GENERAL INFORMATION: 503-823-7404
1120 SW Fifth Ave, Suite 600, Portland, OR 97204
JUNE 30, 2015: City Council Unanimously Approves Type IV LUR Application
Click here to keep up to date on the Washington Park Reservoir Improvements Project's progress.
The Portland Water Bureau supplies drinking water to more than 950,000 people and strives to provide the highest quality water to enhance the public health and safety, and contribute to the economic viability and livability of the Portland metropolitan region. The goal of the Washington Park Reservoir Improvements Project is to provide increased reliability of stored drinking water at the City’s Washington Park Reservoirs and to protect the water supply.
Reservoir 3 from the Grand Stairway: Existing (left)
Upper Reflecting Pool from the Grand Stairway: Proposed (right)
Reservoir 3 with Gate House 3: Existing (left)
Upper Reflecting Pool at Gate House 3: Proposed (right)
The Washington Park Reservoir Improvements Project proposes to build a new below-ground reservoir in the same general footprint as the existing upper Reservoir 3, with a reflecting pool on top. This reservoir is being built east of the landslide.
Reservoir 4 View from Dam 3: Existing (left)
Lower Reflecting Pool View from Dam 3: Proposed (right)
Reservoir 4 View from Above at Sherwood Blvd: Existing (left)
Lower Reflecting Pool View from Sherwood Blvd: Proposed (right)
The lower Reservoir 4 basin and the slope to the west are needed to provide landslide abatement; the slope will be restored to its pre-reservoir condition. Reservoir 4 will be disconnected from the public drinking water system and a lowland habitat area/bioswale and a reflecting pool are also proposed in the Reservoir 4 basin. Work will primarily be within the Historic District.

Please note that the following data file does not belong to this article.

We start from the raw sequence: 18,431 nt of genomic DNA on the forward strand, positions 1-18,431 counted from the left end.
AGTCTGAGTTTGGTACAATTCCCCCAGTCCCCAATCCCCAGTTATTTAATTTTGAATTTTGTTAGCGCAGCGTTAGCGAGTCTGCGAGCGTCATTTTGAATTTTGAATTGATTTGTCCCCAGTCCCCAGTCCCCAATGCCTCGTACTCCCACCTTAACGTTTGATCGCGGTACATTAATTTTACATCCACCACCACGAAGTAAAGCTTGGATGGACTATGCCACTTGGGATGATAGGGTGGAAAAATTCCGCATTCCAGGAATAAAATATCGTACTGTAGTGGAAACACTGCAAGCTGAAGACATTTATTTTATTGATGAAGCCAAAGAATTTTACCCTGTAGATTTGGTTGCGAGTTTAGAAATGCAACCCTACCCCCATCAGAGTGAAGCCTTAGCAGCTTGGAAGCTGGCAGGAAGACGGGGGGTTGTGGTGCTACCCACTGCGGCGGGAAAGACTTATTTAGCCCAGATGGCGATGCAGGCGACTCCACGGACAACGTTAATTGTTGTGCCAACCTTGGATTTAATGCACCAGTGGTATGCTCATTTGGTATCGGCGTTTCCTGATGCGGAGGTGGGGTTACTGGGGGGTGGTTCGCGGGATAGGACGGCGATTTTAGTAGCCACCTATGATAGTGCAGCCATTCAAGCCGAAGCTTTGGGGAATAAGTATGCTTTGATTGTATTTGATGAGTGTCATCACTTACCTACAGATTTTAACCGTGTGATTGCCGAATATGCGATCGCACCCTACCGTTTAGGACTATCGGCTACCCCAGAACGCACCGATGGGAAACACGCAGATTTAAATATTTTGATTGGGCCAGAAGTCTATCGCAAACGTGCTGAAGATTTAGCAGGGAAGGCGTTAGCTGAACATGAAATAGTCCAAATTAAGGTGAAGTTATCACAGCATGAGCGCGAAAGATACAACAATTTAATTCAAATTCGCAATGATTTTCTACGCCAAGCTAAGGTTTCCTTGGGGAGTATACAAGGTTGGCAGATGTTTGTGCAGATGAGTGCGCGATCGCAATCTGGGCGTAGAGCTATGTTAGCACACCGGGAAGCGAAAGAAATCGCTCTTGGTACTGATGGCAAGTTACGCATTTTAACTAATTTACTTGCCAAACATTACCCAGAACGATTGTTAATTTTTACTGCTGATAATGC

The public will have more access to the area and aesthetic design amenities will improve the visitor experience and understanding of the site. These changes will help to:
This project is unique because it is in a Historic District. The entire project is scheduled for completion by 2020.
The project is needed for four (4) main reasons:
Open reservoirs were typically designed for 100 years of service. The Washington Park reservoirs are now 120 years old. Currently a synthetic rubber liner is used to keep water in Reservoir 3 due to concrete cracking in the structure.
Open reservoirs were not designed to withstand earthquakes; the concrete is less than 12-inches thick and has little steel reinforcement. They would likely fail during a moderate earthquake. New buried reservoirs are designed using current earthquake engineering standards with substantial amounts of rebar and stronger concrete.
Washington Park’s ancient landslide has been continuously damaging both reservoirs since they were originally constructed in 1893-94.
Long-Term Enhanced Surface Water Treatment Rule (LT2)
The 2006 federal regulation that requires the City of Portland to protect its stored drinking water against contamination.
The project will undergo three Land Use Reviews (LUR) – A Type IV Demolition Review, a Type III Historic Resource Review, and a Type III Conditional Use and Environmental Review.
The initial Type IV LUR application proposes the removal of the Weir Building (screen house), portions of lower Reservoir 4’s basin, and upper Reservoir 3’s basin in Washington Park. The gatehouses, dams, and other historic features will be protected and restored.In spring 2015, the Water Bureau will submit a second LUR application package that includes the two Type III applications. The LUR package will propose the construction of a new covered reservoir, reflecting pools, lowland habitat area/bioswale, walkways, and historic preservation and rehabilitation actions.
Before work permits are issued or construction begins, all LUR applications must be approved. This includes the initial Type IV LUR application and the Type III LUR application package.